Decades of poorly regulated arms flows into Iraq as well lax controls on the ground have provided the armed group calling itself Islamic State (IS) with a large and lethal arsenal that is being used to commit war crimes and crimes against humanity on a massive scale in Iraq and Syria, Amnesty International said in a new report today.
Drawing on expert analysis of thousands of verified videos and images, Taking Stock: The arming of Islamic State catalogues how IS fighters are using arms, mainly looted from Iraqi military stocks, which were manufactured and designed in more than two dozen countries, including Russia, China the USA and EU states.
“The vast and varied weaponry being used by the armed group calling itself Islamic State is a textbook case of how reckless arms trading fuels atrocities on a massive scale,” said Patrick Wilcken, Researcher on Arms Control, Security Trade and Human Rights at Amnesty International.
“Poor regulation and lack of oversight of the immense arms flows into Iraq going back decades have given IS and other armed groups a bonanza of unprecedented access to firepower.”
After taking control of Mosul, Iraq’s second largest city, in June 2014, IS fighters acquired a windfall of internationally manufactured arms from Iraqi stockpiles. They included US-manufactured weapons and military vehicles, which they used to take control of other parts of the country, with devastating consequences for the civilian population in those areas.
The vast array of weapon types captured and illicitly acquired have enabled IS to carry out a horrific campaign of abuse. Summary killings, rape, torture, abduction and hostage-taking – often carried out at gunpoint – have forced hundreds of thousands to flee and become internally displaced persons (IDPs) or refugees.
Dizzying array of arms
The range and scope of IS’s arsenal reflects decades of irresponsible arms transfers to Iraq. This has been compounded by multiple failures to manage arms imports and to put in place oversight mechanisms to avoid improper end uses during the US-led occupation after 2003. Likewise, lax controls over military stockpiles and endemic corruption by successive Iraqi governments have added to the problem.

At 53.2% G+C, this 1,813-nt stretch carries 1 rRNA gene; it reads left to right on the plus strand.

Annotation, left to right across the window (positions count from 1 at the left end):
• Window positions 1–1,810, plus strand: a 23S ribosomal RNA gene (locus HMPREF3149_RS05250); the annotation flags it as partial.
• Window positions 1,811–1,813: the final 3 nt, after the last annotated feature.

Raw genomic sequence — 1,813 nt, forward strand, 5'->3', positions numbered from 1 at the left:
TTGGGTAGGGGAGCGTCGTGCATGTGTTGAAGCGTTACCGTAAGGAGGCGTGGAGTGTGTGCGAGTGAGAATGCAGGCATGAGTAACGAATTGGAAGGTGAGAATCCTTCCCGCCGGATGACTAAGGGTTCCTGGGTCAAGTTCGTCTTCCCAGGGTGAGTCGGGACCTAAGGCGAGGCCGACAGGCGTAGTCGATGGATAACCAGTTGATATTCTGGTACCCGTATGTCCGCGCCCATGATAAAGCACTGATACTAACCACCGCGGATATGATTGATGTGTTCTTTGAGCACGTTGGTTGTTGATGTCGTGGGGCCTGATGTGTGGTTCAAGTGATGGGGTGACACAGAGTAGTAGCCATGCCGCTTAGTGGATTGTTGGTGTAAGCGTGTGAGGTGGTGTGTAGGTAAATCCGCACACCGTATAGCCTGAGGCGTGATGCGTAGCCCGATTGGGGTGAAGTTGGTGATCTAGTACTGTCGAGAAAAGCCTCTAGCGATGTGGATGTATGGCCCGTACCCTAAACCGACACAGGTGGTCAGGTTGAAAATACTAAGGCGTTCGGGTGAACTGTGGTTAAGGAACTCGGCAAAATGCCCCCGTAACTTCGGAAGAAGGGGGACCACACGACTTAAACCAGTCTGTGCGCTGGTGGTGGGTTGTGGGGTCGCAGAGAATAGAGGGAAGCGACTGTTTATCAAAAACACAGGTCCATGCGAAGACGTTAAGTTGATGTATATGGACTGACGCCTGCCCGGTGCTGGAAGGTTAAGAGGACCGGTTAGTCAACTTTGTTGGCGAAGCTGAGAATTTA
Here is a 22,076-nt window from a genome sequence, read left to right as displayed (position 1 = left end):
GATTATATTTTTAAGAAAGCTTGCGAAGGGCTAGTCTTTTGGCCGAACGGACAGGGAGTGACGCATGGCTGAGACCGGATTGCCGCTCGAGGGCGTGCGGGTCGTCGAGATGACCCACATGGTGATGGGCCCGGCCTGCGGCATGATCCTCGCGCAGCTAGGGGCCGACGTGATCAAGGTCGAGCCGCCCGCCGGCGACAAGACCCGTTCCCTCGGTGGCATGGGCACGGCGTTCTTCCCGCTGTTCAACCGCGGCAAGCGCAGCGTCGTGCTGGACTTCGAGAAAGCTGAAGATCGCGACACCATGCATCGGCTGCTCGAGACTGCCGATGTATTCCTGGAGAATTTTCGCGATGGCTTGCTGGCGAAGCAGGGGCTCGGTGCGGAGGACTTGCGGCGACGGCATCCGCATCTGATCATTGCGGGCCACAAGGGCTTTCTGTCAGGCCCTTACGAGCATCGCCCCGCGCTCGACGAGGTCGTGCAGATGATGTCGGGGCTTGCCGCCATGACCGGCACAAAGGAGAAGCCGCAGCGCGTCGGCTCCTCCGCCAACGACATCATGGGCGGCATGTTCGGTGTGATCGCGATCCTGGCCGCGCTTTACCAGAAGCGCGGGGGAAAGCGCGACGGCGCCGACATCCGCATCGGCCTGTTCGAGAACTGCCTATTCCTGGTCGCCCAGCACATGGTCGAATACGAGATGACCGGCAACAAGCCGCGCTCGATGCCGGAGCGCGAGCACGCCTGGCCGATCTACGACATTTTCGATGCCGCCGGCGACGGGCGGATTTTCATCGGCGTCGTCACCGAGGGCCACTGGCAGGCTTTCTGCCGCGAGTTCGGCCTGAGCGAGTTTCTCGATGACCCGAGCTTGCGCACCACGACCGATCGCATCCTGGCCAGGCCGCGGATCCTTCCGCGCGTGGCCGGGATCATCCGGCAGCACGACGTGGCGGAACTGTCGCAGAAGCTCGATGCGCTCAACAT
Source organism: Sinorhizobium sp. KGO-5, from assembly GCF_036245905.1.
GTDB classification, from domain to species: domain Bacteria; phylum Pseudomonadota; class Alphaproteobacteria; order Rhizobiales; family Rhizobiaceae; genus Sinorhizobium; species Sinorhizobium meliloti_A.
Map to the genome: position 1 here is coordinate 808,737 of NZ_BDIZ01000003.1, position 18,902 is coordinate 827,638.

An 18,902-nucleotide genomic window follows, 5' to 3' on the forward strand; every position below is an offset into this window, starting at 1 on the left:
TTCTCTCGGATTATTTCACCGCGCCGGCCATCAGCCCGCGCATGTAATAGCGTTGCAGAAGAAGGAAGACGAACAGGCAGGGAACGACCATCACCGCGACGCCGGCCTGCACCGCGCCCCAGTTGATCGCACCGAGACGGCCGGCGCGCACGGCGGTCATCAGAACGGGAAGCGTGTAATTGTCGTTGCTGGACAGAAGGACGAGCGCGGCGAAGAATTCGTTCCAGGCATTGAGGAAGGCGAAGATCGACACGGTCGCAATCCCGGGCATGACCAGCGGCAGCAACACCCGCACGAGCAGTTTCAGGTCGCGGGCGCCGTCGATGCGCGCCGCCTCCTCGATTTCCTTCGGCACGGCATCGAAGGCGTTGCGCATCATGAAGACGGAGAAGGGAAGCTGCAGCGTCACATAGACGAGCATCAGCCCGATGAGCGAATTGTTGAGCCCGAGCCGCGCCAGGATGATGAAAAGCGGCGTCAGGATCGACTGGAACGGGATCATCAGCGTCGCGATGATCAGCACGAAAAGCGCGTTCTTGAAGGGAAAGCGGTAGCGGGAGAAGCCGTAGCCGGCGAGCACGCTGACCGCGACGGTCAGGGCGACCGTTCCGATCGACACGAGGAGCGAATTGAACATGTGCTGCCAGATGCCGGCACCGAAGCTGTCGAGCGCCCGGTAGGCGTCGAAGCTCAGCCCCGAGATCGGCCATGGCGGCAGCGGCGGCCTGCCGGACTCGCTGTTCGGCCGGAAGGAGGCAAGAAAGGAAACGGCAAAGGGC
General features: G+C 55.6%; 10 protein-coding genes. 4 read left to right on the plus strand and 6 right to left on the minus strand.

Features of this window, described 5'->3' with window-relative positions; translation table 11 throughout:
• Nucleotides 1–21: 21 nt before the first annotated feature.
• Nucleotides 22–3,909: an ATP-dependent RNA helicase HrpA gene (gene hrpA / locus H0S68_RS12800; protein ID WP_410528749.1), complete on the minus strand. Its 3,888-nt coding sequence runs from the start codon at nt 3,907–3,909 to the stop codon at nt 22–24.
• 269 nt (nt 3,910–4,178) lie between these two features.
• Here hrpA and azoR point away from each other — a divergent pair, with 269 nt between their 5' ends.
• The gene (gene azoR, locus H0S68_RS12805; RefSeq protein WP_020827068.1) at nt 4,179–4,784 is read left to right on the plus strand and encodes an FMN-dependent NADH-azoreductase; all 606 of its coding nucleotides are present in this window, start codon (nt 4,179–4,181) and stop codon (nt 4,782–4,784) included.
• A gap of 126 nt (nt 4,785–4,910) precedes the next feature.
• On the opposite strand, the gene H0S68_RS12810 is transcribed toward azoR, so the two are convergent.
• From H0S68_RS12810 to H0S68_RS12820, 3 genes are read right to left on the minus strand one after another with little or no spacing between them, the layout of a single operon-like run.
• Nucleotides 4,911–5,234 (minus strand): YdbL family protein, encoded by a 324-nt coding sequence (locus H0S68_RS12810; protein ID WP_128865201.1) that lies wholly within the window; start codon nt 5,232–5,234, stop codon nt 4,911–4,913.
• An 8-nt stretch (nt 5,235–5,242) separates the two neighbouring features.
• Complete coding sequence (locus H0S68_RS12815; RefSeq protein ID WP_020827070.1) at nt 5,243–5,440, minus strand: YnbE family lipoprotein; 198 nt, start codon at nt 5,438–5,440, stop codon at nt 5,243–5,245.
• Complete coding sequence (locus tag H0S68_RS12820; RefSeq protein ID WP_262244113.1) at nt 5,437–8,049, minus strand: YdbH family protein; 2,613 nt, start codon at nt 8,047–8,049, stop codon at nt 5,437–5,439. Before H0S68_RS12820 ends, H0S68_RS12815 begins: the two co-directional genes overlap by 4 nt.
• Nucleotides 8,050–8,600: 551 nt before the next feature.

The report documents IS use of arms and ammunition from at least 25 different countries, though a large proportion were originally sourced by the Iraqi military from the USA, Russia and former Soviet bloc states. These arms flows were funded variously by oil barter arrangements, Pentagon contracts and NATO donations. The bulk have been seized from or leaked out of Iraqi military stocks.
Among the advanced weaponry in the IS arsenal are man-portable air defence systems (MANPADS), guided anti-tank missiles and armoured fighting vehicles, as well as assault rifles like the Russian AK series and the US M16 and Bushmaster.
Most of the conventional weapons being used by IS fighters date from the 1970s to the 1990s, including pistols, handguns and other small arms, machine guns, anti-tank weapons, mortars and artillery. Soviet Union-era Kalashnikov-style rifles are commonplace, mainly from Russian and Chinese manufacturers.
“This shows again that arms export risk assessments and mitigation measures to unstable regions require a long term, root-and-branch analysis. This must include assessing if military and security units are capable of effectively controlling stockpiles and abide by international human rights and humanitarian standards,” said Patrick Wilcken.
IS fighters and other armed groups have also resorted to forging their own improvised weaponry in crude workshops. Examples include mortars and rockets, improvised hand grenades, explosive devices (IEDs) including car bombs and booby-traps, and even repurposed cluster munitions, an internationally banned weapon. In some instances IEDs constitute landmines prohibited by the global Mine Ban Treaty.